Anti-gambling campaigners have condemned Labor's decision to support the scrapping of its poker machine reforms.
The Labor caucus on Tuesday resolved to support Coalition proposals which effectively unwind Gillard government measures to reduce gambling-related harm.
The Labor reforms included a requirement that machines be equipped with pre-commitment technology, which could be used to require players to set the amount of money they are prepared to lose before playing.
Other measures set to be abolished include requiring electronic warnings to be displayed on machines, a national gambling regulator and a $250-a-day cap on automatic teller machine withdrawals in gaming venues.
Tim Costello, chairman of the Australian Churches Gambling Taskforce, said Labor's position was an indictment on Bill Shorten's leadership.
"It shows the absolute capture of both the government and the ALP by the clubs industry," Mr Costello said.
Labor's reforms, which passed Parliament in November 2012, were criticised as a watered-down version of the changes it promised independent MP Andrew Wilkie in return for his support in the hung Parliament.
But anti-gambling campaigners had urged Labor to defend their reforms, warning that no future federal government would have the courage to tackle problem gambling.
Mr Wilkie said on Tuesday Labor's position was a "shocking betrayal."
"The Labor Party is weak and uncaring, and no better than the Liberals, when it comes to gambling reform," Mr Wilkie said.
Labor's spokeswoman on communities, Claire Moore, said the party believed problem gambling was a "very real and a very serious issue" and described Labor's 2012 reforms as "meaningful", but said the party had "more work to do" on what was "a very real and very complex issue".
"Labor will continue to work with stakeholders in a collaborative way to develop lasting solutions to problem gambling," Senator Moore said.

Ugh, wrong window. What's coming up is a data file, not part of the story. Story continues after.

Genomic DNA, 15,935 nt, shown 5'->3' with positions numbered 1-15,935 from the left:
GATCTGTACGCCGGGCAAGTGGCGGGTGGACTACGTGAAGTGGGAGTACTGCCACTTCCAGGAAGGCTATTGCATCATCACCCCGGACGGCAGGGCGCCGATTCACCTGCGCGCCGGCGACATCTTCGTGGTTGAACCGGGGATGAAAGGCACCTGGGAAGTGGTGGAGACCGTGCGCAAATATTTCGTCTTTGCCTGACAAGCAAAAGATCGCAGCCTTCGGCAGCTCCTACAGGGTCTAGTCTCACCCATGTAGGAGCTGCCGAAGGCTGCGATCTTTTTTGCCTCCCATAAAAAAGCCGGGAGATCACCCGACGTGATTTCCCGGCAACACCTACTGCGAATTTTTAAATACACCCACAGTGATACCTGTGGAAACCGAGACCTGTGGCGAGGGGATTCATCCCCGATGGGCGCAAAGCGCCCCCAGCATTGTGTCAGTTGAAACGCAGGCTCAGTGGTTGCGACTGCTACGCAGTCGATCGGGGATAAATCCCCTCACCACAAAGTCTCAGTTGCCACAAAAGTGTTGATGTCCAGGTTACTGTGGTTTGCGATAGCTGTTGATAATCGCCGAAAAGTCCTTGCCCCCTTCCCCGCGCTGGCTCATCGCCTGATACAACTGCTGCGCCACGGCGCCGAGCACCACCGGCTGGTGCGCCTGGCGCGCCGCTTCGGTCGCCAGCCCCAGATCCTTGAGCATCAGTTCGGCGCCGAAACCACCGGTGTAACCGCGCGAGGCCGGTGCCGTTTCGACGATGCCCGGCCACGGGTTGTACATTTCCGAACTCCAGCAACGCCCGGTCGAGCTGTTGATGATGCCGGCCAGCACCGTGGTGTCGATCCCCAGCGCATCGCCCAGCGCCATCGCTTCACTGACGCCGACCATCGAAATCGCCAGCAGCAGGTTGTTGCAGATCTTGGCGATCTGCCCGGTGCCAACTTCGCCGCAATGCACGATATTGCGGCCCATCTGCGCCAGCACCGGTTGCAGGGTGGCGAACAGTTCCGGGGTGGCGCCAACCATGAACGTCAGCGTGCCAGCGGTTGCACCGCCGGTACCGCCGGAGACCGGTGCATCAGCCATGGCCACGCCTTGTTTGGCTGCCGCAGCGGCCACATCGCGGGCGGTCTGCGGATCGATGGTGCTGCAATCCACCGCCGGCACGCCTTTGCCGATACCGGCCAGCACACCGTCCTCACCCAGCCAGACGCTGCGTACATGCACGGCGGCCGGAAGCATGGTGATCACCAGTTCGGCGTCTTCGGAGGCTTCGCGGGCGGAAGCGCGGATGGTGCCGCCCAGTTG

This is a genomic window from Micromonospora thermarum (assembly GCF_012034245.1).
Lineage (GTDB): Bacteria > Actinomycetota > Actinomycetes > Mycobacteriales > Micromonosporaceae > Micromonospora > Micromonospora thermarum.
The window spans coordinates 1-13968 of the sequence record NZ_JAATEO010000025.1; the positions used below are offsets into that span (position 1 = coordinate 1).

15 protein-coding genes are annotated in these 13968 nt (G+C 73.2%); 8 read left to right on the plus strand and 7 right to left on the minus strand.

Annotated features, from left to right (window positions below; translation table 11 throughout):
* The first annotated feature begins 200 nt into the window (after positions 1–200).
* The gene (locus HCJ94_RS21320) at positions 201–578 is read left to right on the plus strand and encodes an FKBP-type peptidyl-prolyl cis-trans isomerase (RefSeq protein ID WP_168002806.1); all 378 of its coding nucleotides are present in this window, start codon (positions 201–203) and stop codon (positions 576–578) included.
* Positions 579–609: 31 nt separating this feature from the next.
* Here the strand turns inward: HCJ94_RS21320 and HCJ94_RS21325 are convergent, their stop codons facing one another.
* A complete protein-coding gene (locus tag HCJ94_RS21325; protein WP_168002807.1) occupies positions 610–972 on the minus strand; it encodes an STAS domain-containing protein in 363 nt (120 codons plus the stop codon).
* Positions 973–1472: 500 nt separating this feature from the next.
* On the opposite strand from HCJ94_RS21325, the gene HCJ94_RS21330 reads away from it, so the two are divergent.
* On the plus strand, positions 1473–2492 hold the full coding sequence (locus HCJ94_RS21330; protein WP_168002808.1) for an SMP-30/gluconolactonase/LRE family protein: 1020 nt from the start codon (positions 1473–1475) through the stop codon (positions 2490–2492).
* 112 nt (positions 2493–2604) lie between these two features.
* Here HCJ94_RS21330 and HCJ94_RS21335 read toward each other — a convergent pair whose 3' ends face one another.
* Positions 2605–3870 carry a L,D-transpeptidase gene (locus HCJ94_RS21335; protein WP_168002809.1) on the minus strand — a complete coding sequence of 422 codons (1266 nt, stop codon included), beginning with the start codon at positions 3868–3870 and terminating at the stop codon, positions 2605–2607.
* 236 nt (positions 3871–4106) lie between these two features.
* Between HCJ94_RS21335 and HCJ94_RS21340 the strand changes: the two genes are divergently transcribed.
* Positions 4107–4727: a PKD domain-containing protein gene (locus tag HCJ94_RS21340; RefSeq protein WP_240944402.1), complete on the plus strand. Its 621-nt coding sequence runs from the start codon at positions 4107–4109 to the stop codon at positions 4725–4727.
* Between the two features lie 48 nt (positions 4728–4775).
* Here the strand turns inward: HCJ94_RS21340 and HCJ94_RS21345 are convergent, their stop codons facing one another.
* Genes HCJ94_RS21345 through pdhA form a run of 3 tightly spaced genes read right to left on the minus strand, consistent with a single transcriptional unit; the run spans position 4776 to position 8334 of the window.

Introducing the changes last week, Minister for Social Services Kevin Andrews said the government wanted to take a new approach to problem gambling, which would reduce bureaucracy and duplication between Commonwealth, state and territory governments.
Independent Senator Nick Xenophon condemned both major parties on Tuesday.
"Can I just say, shame on the ALP, and shame on the Coalition for repealing even minimalist reform on the poker machine industry," he said on Tuesday.
He said the Coalition was effectively "throwing up their hands and saying this isn't a problem, leave it up to the states".
"You can't trust the states. It is a case of the states being Dracula in charge of the blood bank given that the states are the number one jackpot junkies around the country.
"They get something like $4 billion a year in poker machine taxes every year."
Greens Senator Richard Di Natale said he was "gobsmacked" and "bitterly disappointed" by Labor's decision to scrap its reforms.
"Labor still hasn't learned its lesson. They were booted out of government because people didn't know what it stood for and it's repeating the same mistakes in opposition.
"They have to learn that if they don't stand for something, they stand for nothing."